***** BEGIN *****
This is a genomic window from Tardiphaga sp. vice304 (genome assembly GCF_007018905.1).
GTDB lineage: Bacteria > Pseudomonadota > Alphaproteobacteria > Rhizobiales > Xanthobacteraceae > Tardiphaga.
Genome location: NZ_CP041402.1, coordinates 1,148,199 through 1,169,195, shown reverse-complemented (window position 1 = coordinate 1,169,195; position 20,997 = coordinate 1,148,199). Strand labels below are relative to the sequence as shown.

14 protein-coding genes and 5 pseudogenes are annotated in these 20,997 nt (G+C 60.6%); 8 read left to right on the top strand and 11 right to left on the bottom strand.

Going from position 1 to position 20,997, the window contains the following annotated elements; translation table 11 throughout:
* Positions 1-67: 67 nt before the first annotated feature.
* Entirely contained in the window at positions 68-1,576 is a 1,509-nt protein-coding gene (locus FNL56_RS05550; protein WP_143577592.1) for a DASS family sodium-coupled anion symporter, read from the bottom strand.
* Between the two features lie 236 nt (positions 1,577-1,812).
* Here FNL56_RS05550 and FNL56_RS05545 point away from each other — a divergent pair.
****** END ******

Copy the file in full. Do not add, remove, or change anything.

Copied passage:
This is a genomic window from Tardiphaga sp. vice304 (genome assembly GCF_007018905.1).
GTDB lineage: Bacteria > Pseudomonadota > Alphaproteobacteria > Rhizobiales > Xanthobacteraceae > Tardiphaga.
Genome location: NZ_CP041402.1, coordinates 1,148,199 through 1,169,195, shown reverse-complemented (window position 1 = coordinate 1,169,195; position 20,997 = coordinate 1,148,199). Strand labels below are relative to the sequence as shown.

14 protein-coding genes and 5 pseudogenes are annotated in these 20,997 nt (G+C 60.6%); 8 read left to right on the top strand and 11 right to left on the bottom strand.

Going from position 1 to position 20,997, the window contains the following annotated elements; translation table 11 throughout:
* Positions 1-67: 67 nt before the first annotated feature.
* Entirely contained in the window at positions 68-1,576 is a 1,509-nt protein-coding gene (locus FNL56_RS05550; protein WP_143577592.1) for a DASS family sodium-coupled anion symporter, read from the bottom strand.
* Between the two features lie 236 nt (positions 1,577-1,812).
* Here FNL56_RS05550 and FNL56_RS05545 point away from each other — a divergent pair.